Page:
Vaccines and Immunization

  1. Vaccines and Immunization

    This is written on pg 41-45 in the Simon and Schuster Encyclopedia of Health, Medicine, and body: (typing this up)

    The basis of all vaccination is the antigen-antibody reaction. Antigens are substances that induce formation of antibodies, the latter being protective protein substances produced by the organism in response to the presence of "foreign" substances (antigens), often of bacterial or viral origin. An antibody combines with the antigen that provoked its formation and renders it harmless. Once an antibody has been produced in response to the antigen of a particular disease, the organism can produce it very quickly in a response to a subsequent attack of the same disase; this is known as (acquired) immunity to the antigen. Antigens are usually proteins, but some fats and polysaccharides may also have antigenic properties. Antibodies are produced in the cells or occur as plasma proteins belonging to the so-called gamma globulins. Inoculation (active immunization) consists in introducing certain antigens into the organism in order to provoke the formation of defensive antibodies, ie, it is a deliberate infection with a disease in a mild form in order to confer immunity against a subsequent attack of that disease. Repeated inoculation can thus induce the formation of a relatively large quantity of the antibody. The immunity obtained in this way may remain effective or years and can be restored again and again by booster injections. The drawback of active immunization is that it takes a relatively long time for the immunity to develop, so that it may be too slow-acting in acute cases of disease.

    With active immunization a distinction is to be drawn among inoculation with live microbes, with dead microbes, and with toxoids. Live microbes used for the purpose are so modified as to be practically harmless , yet still capable of conferring immunity. Dead microbes for inoculation have been killed in ways taht likewise preserve their immunity-inducing properties. Toxoids are toxins that have been so treated as to destroy their toxicity, but leave them still able to induce the formation of antibodies. The term VACCINATION is sometimes more specifically used to denote the injection of live microbes (attenuated strains of microbes tha have lost their virulence). Such vaccines are used against smallpox. For immunization against tuberculosis, live bacteria of bovine tuberculosis are used, which do not produce the disease in man; this treatment must not, however, be given to persons who have already had tuberculosis. Dead microbes are used for immunization against measles, poliomylelitis, influenza, rabies, whooping cough, typhoid and cholera. Toxoids are used for conferring immunity against diphtheria and tetanus.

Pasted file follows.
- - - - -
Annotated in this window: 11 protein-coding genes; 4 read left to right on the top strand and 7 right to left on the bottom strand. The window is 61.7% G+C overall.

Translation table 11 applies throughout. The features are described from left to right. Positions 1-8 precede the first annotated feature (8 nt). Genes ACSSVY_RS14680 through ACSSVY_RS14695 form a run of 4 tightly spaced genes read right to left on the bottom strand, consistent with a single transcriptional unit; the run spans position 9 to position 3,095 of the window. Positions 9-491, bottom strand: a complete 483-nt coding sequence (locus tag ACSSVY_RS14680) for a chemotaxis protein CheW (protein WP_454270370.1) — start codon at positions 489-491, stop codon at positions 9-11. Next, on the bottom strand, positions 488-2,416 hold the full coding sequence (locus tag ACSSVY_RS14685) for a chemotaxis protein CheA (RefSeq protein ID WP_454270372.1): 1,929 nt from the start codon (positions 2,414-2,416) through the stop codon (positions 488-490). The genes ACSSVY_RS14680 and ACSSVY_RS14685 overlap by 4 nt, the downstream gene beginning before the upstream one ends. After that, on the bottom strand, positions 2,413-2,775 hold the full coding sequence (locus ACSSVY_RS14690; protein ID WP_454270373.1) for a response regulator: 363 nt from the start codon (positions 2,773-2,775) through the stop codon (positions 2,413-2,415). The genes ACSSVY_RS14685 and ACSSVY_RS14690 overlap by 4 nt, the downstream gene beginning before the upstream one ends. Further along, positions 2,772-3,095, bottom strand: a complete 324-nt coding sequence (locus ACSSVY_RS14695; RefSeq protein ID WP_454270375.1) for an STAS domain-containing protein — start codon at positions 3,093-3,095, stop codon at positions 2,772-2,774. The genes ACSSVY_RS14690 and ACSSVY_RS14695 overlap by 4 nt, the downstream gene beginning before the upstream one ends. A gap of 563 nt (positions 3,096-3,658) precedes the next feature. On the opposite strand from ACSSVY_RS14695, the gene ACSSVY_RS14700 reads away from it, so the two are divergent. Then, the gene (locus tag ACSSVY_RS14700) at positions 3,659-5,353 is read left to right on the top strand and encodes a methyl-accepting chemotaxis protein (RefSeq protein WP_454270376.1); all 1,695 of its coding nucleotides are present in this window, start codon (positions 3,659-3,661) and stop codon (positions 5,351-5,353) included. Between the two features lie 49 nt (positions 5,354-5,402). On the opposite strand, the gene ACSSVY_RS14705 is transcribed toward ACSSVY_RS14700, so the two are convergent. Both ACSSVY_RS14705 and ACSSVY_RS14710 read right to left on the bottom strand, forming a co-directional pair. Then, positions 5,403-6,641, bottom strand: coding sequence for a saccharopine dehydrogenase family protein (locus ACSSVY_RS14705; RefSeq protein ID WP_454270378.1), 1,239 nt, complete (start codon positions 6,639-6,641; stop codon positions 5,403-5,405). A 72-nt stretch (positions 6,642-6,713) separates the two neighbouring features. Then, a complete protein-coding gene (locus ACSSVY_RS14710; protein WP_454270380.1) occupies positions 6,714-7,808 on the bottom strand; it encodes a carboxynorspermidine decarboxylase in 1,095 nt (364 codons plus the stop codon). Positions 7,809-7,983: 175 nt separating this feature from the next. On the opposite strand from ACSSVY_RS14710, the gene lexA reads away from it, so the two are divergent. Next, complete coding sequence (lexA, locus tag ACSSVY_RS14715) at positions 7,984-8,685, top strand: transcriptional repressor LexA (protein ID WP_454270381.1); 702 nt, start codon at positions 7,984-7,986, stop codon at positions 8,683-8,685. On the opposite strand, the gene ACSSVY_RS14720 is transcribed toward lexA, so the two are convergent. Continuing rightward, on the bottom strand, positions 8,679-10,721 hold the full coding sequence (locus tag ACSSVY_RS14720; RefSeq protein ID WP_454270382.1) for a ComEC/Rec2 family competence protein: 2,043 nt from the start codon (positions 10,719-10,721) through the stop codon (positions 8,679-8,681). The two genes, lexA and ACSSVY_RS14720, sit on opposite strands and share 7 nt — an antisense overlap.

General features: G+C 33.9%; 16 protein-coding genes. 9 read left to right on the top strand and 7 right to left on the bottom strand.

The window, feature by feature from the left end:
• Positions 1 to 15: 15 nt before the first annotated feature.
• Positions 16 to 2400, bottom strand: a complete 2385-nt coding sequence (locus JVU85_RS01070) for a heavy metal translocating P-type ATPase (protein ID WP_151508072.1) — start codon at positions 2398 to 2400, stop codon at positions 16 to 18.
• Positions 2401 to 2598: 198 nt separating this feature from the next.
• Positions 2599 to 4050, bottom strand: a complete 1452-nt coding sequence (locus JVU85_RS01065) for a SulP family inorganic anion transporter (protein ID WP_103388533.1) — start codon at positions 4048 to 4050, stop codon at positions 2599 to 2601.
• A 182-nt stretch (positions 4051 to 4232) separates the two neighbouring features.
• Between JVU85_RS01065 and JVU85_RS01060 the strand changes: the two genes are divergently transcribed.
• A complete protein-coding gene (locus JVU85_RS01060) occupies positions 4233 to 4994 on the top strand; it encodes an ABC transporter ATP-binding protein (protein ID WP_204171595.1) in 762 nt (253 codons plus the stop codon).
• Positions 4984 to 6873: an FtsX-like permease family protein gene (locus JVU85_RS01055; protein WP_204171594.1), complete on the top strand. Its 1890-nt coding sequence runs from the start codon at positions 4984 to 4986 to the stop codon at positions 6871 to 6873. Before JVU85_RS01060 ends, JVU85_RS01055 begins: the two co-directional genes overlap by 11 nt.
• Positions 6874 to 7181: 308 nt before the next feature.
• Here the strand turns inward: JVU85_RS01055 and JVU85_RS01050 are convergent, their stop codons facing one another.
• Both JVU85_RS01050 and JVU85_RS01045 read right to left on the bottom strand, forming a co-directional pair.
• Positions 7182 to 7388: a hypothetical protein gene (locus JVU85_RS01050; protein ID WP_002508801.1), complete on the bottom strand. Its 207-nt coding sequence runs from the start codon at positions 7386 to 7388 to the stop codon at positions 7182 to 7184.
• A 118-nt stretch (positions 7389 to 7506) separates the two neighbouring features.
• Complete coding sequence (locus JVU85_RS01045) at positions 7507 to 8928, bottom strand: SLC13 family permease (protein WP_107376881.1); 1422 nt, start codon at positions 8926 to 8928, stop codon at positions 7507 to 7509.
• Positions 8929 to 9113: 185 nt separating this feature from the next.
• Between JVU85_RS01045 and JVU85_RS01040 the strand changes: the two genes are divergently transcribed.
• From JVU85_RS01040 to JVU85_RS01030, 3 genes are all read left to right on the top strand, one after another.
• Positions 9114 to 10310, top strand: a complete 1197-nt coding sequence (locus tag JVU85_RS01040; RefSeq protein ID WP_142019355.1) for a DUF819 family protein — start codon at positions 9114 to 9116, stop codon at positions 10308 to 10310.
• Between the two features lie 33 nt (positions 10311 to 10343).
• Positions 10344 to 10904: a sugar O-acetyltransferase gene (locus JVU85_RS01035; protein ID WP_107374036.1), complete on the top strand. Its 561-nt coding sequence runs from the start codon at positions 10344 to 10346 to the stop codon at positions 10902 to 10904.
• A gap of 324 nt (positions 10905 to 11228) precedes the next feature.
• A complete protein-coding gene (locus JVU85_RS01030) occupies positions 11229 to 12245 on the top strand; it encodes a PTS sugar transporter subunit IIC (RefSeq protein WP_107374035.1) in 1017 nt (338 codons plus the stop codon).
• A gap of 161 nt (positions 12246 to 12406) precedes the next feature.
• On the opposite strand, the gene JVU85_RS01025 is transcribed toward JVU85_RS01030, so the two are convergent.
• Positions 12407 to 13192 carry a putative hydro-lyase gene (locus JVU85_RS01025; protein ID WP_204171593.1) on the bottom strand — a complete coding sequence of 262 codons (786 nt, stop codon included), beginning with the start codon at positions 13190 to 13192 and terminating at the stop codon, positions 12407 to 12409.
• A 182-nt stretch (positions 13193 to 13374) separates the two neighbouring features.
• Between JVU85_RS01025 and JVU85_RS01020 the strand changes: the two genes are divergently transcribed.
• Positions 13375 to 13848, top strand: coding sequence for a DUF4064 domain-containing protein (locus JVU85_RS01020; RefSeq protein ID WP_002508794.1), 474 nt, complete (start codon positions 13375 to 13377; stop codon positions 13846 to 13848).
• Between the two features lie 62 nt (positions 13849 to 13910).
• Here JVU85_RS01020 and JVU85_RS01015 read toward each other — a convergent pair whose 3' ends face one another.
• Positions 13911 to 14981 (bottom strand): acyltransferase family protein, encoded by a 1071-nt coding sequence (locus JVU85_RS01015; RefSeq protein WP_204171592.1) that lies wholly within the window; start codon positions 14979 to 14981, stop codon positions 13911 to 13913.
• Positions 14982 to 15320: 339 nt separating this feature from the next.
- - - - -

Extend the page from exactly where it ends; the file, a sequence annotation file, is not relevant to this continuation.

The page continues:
In addition to the classification by immunization with live microbes, dead microbes and toxoids, a distinction can be drawn between vaccines that contain only the antigen in a fluid medium, eg a phusiological salt solution, and vaccines in which the antigen adheres to the surface of an adsorbent substance, usually aluminum oxide, so that the antigen enters the bloodstream gradually and the production of antibody is correspondingly increased.

    With PASSIVE IMMUNIZATION the patient is injected with a serum containing "ready-made" antibodies of animal or human origin--instead of the body having to produce them itself. The advantage of this method is that the treatment acts quickly;its disadvantage is that the immunitiy is of short duration (only 8-14 days with animal sera). Passsive immunization is therefore appropriate only in cases where the time between infection and the anticipated outbreak of the disease is too short to enable the body to build up its own defenses. In most cases a combination of passive and active immunization is applied, in order to obtain a more lasting as well as immediate protection.

    SERA for passive immunization are obtained mostly from horses, cows, sheep, or pigs. The animal is treated with the antigen of a particular disease until it produces a sufficient amount of antibody. Blood is then taken from the animal and suitable prepared (EXBANANA NOTE: Seems odd). Untreated blood serum from such an animal is called a NATIVE serum. Because of their high overall content of foreign proteins native sera are not easily tollerated by the human patient and are not normally employed for immunization. By separating out these proteins and breaking down, by enzyme action, the serum globulin with which the antibodies are associated, a serum is obtained which produces much less of the undesirable and possibly dangerous reaction in the patient to the animal protein and which nevertheless achieves effective immunization. But even with such an improved serum it is always necessary first to test the patient's reaction to it by giving a trial injection. In order to reduce the risk of allergic reactions (due to the formation of antibodies against foreign proteins which are not in themselves harmful) when repeated doses of the same serum are given, the rule is first to administer horse serum, then cow serum, and finally sheep serum. Serum treatment is now available for a number of disases including diphtheria, tetanus, anthrax, meat poisoning, and snakebite.